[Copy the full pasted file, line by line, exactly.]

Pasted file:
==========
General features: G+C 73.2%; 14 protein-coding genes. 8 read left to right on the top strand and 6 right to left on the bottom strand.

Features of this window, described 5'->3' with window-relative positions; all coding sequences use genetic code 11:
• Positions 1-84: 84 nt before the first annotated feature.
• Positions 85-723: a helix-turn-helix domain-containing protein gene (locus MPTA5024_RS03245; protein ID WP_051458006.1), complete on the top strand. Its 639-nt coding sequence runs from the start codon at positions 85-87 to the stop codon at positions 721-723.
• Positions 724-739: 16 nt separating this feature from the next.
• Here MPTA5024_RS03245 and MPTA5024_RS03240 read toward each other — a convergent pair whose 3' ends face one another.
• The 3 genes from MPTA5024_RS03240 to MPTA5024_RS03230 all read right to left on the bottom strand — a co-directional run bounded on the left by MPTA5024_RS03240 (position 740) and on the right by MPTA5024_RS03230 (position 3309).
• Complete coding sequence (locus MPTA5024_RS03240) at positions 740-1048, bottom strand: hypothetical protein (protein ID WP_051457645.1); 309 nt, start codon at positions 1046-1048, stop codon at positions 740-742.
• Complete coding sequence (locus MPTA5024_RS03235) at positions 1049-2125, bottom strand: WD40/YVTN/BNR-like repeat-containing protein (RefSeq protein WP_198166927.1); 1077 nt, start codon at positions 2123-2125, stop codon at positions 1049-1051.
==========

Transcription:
General features: G+C 73.2%; 14 protein-coding genes. 8 read left to right on the top strand and 6 right to left on the bottom strand.

Features of this window, described 5'->3' with window-relative positions; all coding sequences use genetic code 11:
• Positions 1-84: 84 nt before the first annotated feature.
• Positions 85-723: a helix-turn-helix domain-containing protein gene (locus MPTA5024_RS03245; protein ID WP_051458006.1), complete on the top strand. Its 639-nt coding sequence runs from the start codon at positions 85-87 to the stop codon at positions 721-723.
• Positions 724-739: 16 nt separating this feature from the next.
• Here MPTA5024_RS03245 and MPTA5024_RS03240 read toward each other — a convergent pair whose 3' ends face one another.
• The 3 genes from MPTA5024_RS03240 to MPTA5024_RS03230 all read right to left on the bottom strand — a co-directional run bounded on the left by MPTA5024_RS03240 (position 740) and on the right by MPTA5024_RS03230 (position 3309).
• Complete coding sequence (locus MPTA5024_RS03240) at positions 740-1048, bottom strand: hypothetical protein (protein ID WP_051457645.1); 309 nt, start codon at positions 1046-1048, stop codon at positions 740-742.
• Complete coding sequence (locus MPTA5024_RS03235) at positions 1049-2125, bottom strand: WD40/YVTN/BNR-like repeat-containing protein (RefSeq protein WP_198166927.1); 1077 nt, start codon at positions 2123-2125, stop codon at positions 1049-1051.